What it's like to be without health insurance and afraid that you have a chronic illness
According to the Center for Disease Control and Prevention, the number of uninsured people younger than 65 in the United States is at a record low of around 10% thanks to the Affordable Care Act. As we’re all painfully aware, however, that statistic is subject to change given our political climate and attempts to repeal Obamacare with or without a replacement plan. Depending on the outcome, literally millions and millions of people could lose their health insurance.
Right now, unfortunately, I’m already part of that 10.4% of uninsured young people. At 25 years old, I find myself with health concerns and no way to pay for care.
It was never my intention to be uninsured, but it happened. I haven’t been on my parents’ insurance since I was in high school. After retiring from their jobs, they both lost their employer’s insurance and picked a new plan that didn’t include dependents. Once I’d graduated college, my student insurance plan expired and I soon moved abroad to teach English. I had health insurance while I was working, but after ending my classroom job, I didn’t have it for the following year and a half.
Working as a freelancer means buying your own insurance plan, but I thought I could get by without it.
At first, it seemed like I could. I don’t take regular medication, not even birth control. I was living abroad in places where medical care was affordable. And because I’ve made such little income over the past few years, it seemed more economical to pay for care upfront than to pay for insurance.
I’ve been relatively healthy, except for a mysterious recurring sickness.
I call it chronic tonsillitis, but without tests, I can’t be sure what it is exactly. But whatever illness I have, it seems to always rest below the surface, waiting for a chance to erupt.
When I was abroad without insurance, I didn’t really suffer economically. When I got sick in Bangkok, my medical bills at the emergency room in a private hospital totaled $45. Tonsillitis in Buenos Aires cost me $20 for the consultation and $10 for the medication. In Cuba, it was a “donation” of $20 to the doctors who came to my Airbnb, and $3 for the medicine.
I’ve been prone to strep throat and tonsillitis ever since I was a child, but for the last three years, my flare-ups have become much more frequent – about four or five episodes a year. Each time, I’m left debilitated for multiple days. I’ve missed work, social events, and planned vacations. I have to be especially careful about my sleep schedule and diet.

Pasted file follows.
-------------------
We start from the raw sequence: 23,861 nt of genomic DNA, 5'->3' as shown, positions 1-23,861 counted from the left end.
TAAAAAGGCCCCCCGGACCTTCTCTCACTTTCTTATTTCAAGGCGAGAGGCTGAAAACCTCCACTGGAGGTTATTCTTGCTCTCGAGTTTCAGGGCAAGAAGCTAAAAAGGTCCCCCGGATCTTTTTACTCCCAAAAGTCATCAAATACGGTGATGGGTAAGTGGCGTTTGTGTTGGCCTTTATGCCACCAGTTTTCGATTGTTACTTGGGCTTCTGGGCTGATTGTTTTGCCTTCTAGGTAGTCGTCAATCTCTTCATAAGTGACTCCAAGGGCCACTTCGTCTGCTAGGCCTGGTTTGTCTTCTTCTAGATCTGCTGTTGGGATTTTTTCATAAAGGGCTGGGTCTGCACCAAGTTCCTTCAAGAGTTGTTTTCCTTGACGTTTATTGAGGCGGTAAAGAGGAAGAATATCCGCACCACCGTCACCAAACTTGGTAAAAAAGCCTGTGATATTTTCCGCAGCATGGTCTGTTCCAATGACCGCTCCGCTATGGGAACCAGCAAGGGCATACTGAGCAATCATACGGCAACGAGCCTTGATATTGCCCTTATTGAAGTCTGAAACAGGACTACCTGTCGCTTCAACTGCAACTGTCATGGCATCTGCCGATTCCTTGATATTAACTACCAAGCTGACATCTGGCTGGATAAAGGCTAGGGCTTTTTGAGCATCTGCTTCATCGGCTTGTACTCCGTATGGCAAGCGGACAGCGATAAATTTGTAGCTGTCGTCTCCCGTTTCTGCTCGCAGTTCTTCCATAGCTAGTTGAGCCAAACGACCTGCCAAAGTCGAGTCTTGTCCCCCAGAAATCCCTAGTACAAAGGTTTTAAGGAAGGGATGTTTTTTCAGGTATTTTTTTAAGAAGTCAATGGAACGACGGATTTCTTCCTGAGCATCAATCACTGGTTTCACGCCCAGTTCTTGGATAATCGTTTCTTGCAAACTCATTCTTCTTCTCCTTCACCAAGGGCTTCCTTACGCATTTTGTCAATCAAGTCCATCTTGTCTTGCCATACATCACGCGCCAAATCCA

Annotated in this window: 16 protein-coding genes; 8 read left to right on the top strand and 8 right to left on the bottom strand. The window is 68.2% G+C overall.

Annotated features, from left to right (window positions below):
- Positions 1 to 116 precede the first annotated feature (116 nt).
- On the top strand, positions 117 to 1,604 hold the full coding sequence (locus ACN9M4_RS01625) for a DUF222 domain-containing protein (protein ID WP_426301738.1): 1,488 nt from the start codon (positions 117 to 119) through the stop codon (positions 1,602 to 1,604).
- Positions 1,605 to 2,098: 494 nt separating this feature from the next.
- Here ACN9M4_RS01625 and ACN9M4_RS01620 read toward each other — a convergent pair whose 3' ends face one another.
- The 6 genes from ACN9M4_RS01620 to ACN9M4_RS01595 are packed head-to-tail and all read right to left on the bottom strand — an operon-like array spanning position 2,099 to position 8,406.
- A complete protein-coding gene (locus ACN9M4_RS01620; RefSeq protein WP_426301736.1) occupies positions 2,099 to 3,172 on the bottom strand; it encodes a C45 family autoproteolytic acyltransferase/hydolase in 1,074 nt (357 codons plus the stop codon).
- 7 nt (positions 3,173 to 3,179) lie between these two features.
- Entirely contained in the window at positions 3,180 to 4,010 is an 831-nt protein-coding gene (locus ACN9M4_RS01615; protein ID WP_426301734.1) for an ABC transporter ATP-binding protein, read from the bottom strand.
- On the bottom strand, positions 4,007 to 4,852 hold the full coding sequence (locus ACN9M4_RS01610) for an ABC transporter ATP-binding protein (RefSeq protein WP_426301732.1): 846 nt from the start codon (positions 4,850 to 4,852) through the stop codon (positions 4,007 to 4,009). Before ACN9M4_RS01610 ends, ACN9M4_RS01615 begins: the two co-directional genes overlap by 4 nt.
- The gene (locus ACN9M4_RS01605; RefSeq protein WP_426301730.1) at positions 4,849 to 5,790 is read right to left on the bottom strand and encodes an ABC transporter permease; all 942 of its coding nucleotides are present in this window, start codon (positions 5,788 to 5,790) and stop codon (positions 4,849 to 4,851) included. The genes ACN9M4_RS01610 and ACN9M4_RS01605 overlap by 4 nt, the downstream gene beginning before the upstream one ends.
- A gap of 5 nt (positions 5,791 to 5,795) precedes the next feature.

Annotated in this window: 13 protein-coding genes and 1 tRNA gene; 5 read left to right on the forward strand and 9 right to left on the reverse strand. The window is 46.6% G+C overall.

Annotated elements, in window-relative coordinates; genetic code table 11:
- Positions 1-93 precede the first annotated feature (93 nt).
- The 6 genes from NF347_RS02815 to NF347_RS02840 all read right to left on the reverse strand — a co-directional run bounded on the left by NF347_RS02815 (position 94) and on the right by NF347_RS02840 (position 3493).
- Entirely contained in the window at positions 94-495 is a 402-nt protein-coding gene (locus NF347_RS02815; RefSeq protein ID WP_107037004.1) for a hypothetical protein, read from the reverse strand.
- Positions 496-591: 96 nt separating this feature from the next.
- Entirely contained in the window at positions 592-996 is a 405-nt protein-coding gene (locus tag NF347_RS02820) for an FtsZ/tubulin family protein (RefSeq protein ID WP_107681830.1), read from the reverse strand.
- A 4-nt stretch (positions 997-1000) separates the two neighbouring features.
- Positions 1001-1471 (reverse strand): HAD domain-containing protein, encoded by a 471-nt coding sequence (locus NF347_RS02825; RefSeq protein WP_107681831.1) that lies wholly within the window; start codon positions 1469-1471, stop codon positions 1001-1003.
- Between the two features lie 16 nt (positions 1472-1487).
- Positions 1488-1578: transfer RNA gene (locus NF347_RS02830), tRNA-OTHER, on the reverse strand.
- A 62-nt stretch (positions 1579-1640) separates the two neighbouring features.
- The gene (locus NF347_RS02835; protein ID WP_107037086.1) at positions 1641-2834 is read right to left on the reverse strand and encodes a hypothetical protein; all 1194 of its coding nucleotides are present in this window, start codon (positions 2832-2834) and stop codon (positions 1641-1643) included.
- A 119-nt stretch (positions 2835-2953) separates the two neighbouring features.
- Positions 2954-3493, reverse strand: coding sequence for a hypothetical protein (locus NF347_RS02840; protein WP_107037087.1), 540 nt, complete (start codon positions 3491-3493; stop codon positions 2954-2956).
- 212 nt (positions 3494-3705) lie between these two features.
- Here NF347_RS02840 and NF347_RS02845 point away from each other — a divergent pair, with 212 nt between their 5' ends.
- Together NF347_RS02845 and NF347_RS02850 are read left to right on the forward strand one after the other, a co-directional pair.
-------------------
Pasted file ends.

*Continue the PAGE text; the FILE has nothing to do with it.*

The flare-ups have become a big part of my life. I can feel when they’re about to appear, and I know what I have to do to recover. In the past, this was something that — as annoying as it was — could be taken care of with antibiotics. In these other countries, when I needed care, I could access it and afford it. While I was concerned about my health, I never placed enough value on it to put it first. For three years, I’ve spent all of my income on experiences and travel, leaving little for unexpected medical costs.
Now I’m back in the United States, and whatever my chronic illness is, it has gotten worse.
I fear that there may be something really wrong.
Since returning here, I’ve unsuccessfully tried twice to get healthcare through the ACA. (Somehow, required paperwork didn’t reach my house, and therefore I didn’t submit it on time, and I was denied — twice). I’m on my third try, and crossing my fingers the insurance will come through soon.
Our society emphasizes working hard and simultaneously having a great social life, which doesn’t lend itself to a culture of valuing downtime and sleep.
People tend to assume I’m lazy, but if I don’t sleep for approximately 10 hours a night, my muscles tense up and I feel my throat tighten. My chest frequently feels heavy, and deep breaths cause constriction in my lungs.
I used to be a fitness instructor, and now I’m out of shape and can barely finish a standard 45-minute workout. This illness has taken away the benefits I used to feel from exercising, and it’s now threatening to change my active lifestyle. I feel lethargic and exhausted, but I still want to have my social life.
Admittedly, living without health insurance used to make me feel like I was teetering on the edge of irresponsibility and savviness. I knew it wasn’t smart, but I liked how I managed to finagle “the system.” Now that I’m back in the United States, I have to face the reality that living without health insurance is no longer an option.
I want to go to a doctor, get tests done, and stop living with the fear that, at any moment, I’ll have to stay in bed for days. This feeling isn’t, and shouldn’t be, normal for a 25-year-old with an otherwise great record of health.
But without insurance, I can’t fathom the out-of-pocket costs I’ll endure, leaving me unable to pay for rent and groceries. Even with most Americans insured, the cost per person for health care surpassed $10,000 in 2016.
This sickness could be something serious, or it could be simple and easily treatable — I just want to be able to know.
So in the meantime, I’m waiting for the day when I can go to the doctor with insurance — when I can avoid the copays, exam costs, and medicines priced for hundreds of dollars — so that I can, eventually, feel healthy again.